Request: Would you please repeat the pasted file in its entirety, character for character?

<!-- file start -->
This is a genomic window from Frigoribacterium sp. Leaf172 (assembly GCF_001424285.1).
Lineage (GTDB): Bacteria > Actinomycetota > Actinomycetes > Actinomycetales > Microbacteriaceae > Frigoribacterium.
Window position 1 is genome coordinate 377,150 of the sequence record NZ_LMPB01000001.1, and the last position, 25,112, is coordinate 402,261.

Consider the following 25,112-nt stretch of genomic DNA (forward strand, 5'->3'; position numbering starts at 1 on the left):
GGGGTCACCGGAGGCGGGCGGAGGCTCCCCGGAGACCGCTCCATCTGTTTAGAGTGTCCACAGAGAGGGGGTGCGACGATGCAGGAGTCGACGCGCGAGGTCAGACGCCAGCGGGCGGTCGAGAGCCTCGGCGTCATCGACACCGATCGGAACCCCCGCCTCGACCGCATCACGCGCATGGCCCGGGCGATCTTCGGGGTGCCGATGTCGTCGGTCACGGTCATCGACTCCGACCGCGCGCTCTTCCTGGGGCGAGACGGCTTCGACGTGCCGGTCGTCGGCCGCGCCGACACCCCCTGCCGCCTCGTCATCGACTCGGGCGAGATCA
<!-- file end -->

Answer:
This is a genomic window from Frigoribacterium sp. Leaf172 (assembly GCF_001424285.1).
Lineage (GTDB): Bacteria > Actinomycetota > Actinomycetes > Actinomycetales > Microbacteriaceae > Frigoribacterium.
Window position 1 is genome coordinate 377,150 of the sequence record NZ_LMPB01000001.1, and the last position, 25,112, is coordinate 402,261.

Consider the following 25,112-nt stretch of genomic DNA (forward strand, 5'->3'; position numbering starts at 1 on the left):
GGGGTCACCGGAGGCGGGCGGAGGCTCCCCGGAGACCGCTCCATCTGTTTAGAGTGTCCACAGAGAGGGGGTGCGACGATGCAGGAGTCGACGCGCGAGGTCAGACGCCAGCGGGCGGTCGAGAGCCTCGGCGTCATCGACACCGATCGGAACCCCCGCCTCGACCGCATCACGCGCATGGCCCGGGCGATCTTCGGGGTGCCGATGTCGTCGGTCACGGTCATCGACTCCGACCGCGCGCTCTTCCTGGGGCGAGACGGCTTCGACGTGCCGGTCGTCGGCCGCGCCGACACCCCCTGCCGCCTCGTCATCGACTCGGGCGAGATCA